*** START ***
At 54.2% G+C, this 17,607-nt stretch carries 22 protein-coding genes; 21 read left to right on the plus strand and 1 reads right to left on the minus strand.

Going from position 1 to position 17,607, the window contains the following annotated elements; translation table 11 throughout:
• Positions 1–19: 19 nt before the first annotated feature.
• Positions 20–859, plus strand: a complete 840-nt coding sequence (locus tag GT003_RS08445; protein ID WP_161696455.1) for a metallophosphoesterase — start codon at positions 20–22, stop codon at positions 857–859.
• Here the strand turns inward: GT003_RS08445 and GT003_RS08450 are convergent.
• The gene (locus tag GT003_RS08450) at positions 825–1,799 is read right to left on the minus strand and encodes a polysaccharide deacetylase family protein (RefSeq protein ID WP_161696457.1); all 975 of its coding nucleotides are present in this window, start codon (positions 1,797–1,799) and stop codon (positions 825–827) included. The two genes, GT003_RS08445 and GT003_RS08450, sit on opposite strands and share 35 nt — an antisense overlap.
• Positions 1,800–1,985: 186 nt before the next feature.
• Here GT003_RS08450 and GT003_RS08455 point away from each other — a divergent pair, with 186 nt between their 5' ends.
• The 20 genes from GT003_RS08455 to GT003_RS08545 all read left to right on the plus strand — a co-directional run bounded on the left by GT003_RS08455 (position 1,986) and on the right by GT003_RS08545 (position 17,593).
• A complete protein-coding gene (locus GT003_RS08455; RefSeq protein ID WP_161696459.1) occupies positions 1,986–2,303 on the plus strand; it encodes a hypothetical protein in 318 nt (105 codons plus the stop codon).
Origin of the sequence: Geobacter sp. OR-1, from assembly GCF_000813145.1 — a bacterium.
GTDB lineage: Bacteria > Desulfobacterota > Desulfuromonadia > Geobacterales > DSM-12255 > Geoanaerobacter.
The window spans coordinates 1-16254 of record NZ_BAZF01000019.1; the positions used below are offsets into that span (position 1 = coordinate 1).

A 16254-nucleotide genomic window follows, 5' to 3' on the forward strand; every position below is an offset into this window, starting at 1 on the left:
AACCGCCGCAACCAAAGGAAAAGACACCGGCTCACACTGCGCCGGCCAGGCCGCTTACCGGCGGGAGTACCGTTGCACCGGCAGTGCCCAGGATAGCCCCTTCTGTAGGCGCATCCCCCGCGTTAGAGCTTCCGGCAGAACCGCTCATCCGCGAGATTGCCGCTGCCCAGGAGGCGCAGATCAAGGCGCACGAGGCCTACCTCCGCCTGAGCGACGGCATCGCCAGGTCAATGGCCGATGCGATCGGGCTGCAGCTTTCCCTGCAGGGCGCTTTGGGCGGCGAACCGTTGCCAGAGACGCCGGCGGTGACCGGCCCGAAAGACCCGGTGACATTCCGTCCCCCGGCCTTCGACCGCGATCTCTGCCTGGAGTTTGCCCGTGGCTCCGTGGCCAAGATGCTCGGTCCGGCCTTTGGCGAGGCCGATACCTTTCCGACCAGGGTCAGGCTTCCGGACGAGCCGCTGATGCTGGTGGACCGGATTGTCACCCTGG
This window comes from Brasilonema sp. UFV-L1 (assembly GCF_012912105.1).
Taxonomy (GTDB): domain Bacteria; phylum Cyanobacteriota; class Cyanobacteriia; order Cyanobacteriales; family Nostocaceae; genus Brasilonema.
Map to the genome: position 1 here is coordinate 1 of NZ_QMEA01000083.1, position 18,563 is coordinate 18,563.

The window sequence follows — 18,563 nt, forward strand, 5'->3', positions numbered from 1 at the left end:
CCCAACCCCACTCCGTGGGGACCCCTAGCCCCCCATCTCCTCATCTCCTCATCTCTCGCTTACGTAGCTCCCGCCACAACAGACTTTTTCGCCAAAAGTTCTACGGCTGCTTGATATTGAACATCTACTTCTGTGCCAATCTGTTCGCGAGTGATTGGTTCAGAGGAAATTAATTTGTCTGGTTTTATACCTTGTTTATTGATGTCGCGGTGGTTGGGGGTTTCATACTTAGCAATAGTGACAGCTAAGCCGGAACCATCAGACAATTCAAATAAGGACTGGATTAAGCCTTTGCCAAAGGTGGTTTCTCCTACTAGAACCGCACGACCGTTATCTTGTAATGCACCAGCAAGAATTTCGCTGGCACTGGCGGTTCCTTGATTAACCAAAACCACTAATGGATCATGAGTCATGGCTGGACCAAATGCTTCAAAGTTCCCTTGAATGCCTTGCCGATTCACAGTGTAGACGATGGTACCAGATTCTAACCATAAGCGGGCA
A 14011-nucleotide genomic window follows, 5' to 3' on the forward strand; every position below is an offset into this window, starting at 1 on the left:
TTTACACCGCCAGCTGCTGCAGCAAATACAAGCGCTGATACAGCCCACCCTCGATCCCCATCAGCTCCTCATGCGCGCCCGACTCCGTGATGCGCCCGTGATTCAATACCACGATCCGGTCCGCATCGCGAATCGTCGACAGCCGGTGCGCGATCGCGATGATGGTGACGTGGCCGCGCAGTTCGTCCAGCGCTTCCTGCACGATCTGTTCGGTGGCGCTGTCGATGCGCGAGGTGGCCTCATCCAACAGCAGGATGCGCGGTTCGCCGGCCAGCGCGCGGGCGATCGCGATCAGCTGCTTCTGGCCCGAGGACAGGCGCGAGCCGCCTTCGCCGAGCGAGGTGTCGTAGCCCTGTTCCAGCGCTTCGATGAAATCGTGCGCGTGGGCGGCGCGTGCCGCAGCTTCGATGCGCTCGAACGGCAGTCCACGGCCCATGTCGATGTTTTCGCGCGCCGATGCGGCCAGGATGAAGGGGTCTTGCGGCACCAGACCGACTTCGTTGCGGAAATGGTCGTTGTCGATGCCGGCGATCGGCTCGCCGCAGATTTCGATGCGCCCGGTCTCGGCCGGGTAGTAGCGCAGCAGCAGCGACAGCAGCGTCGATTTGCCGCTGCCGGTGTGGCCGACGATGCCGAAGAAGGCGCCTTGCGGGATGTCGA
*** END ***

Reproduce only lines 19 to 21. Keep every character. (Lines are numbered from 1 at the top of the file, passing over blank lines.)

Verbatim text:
The window sequence follows — 18,563 nt, forward strand, 5'->3', positions numbered from 1 at the left end:
CCCAACCCCACTCCGTGGGGACCCCTAGCCCCCCATCTCCTCATCTCCTCATCTCTCGCTTACGTAGCTCCCGCCACAACAGACTTTTTCGCCAAAAGTTCTACGGCTGCTTGATATTGAACATCTACTTCTGTGCCAATCTGTTCGCGAGTGATTGGTTCAGAGGAAATTAATTTGTCTGGTTTTATACCTTGTTTATTGATGTCGCGGTGGTTGGGGGTTTCATACTTAGCAATAGTGACAGCTAAGCCGGAACCATCAGACAATTCAAATAAGGACTGGATTAAGCCTTTGCCAAAGGTGGTTTCTCCTACTAGAACCGCACGACCGTTATCTTGTAATGCACCAGCAAGAATTTCGCTGGCACTGGCGGTTCCTTGATTAACCAAAACCACTAATGGATCATGAGTCATGGCTGGACCAAATGCTTCAAAGTTCCCTTGAATGCCTTGCCGATTCACAGTGTAGACGATGGTACCAGATTCTAACCATAAGCGGGCA
A 14011-nucleotide genomic window follows, 5' to 3' on the forward strand; every position below is an offset into this window, starting at 1 on the left: